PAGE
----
In a new study, 100% of women who were diagnosed with polycystic ovary syndrome-related infertility before undergoing bariatric surgery successfully achieved pregnancy after their surgery.

“This study suggests that women with morbid obesity, who are infertile secondary to PCOS, may have a new surgical option,” Mohammad Jamal, MD, FACS, study researcher and clinical assistant professor of surgery at the University of Iowa Hospitals and Clinics in Iowa City, said in a press release. “Many other studies have shown bariatric surgery can improve or resolve a multitude of diseases and conditions. It appears that infertility now joins that list.”

A review of medical records of 566 morbidly obese women who had gastric bypass surgery during a 9-year period revealed 31 patients aged 22 to 42 years who had PCOS before surgery. After exclusion, 20 women were contacted by telephone, six of whom desired pregnancy. The mean duration of PCOS before surgery was 8.6 years. According to the study results, each of the six women conceived within 3 years of undergoing gastric bypass.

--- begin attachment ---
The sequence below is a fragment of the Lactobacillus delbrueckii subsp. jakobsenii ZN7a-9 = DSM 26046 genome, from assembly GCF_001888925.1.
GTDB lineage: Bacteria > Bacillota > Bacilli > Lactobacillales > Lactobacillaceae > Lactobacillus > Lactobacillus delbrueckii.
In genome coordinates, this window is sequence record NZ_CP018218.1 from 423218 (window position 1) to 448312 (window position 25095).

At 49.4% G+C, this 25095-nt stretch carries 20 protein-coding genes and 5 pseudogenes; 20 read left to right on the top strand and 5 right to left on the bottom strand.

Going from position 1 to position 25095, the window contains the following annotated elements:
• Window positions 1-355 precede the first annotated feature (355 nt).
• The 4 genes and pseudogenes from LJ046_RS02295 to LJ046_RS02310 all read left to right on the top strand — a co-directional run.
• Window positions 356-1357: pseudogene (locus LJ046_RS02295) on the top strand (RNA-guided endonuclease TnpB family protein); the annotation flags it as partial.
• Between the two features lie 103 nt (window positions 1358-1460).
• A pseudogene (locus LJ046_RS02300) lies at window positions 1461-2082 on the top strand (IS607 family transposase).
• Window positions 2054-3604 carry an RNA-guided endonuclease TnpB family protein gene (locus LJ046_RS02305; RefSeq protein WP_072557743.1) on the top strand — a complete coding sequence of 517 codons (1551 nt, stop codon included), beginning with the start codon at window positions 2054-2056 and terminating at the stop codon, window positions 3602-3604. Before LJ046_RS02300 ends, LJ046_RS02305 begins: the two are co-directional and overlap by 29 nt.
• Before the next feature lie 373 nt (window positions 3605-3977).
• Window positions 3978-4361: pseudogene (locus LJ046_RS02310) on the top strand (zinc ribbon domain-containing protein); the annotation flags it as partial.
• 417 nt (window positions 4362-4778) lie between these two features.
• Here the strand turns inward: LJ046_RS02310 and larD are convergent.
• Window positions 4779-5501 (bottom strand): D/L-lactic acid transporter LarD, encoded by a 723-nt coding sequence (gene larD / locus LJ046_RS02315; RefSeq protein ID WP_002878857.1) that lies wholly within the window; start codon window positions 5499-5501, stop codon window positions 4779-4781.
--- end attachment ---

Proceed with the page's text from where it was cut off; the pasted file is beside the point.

The data link bariatric surgery with other benefits as well. Menstrual cycles, for example, normalized in 82% of women after a mean of 8 months, and symptoms of hirsutism resolved in 29% of women. Among patients with type 2 diabetes, 77.8% experienced complete remission of the disease. Furthermore, average excess weight loss for the women, who initially had a mean BMI of 52, nearly reached 60% — an added bonus for pregnant women.

“Significant weight loss also reduces the risk of pregnancy-related complications, which is another important consideration,” Jamal said in the press release. “Though this is a small study, it has a big result and should be an area for more investigation and should be discussed with morbidly obese women who are having trouble conceiving.”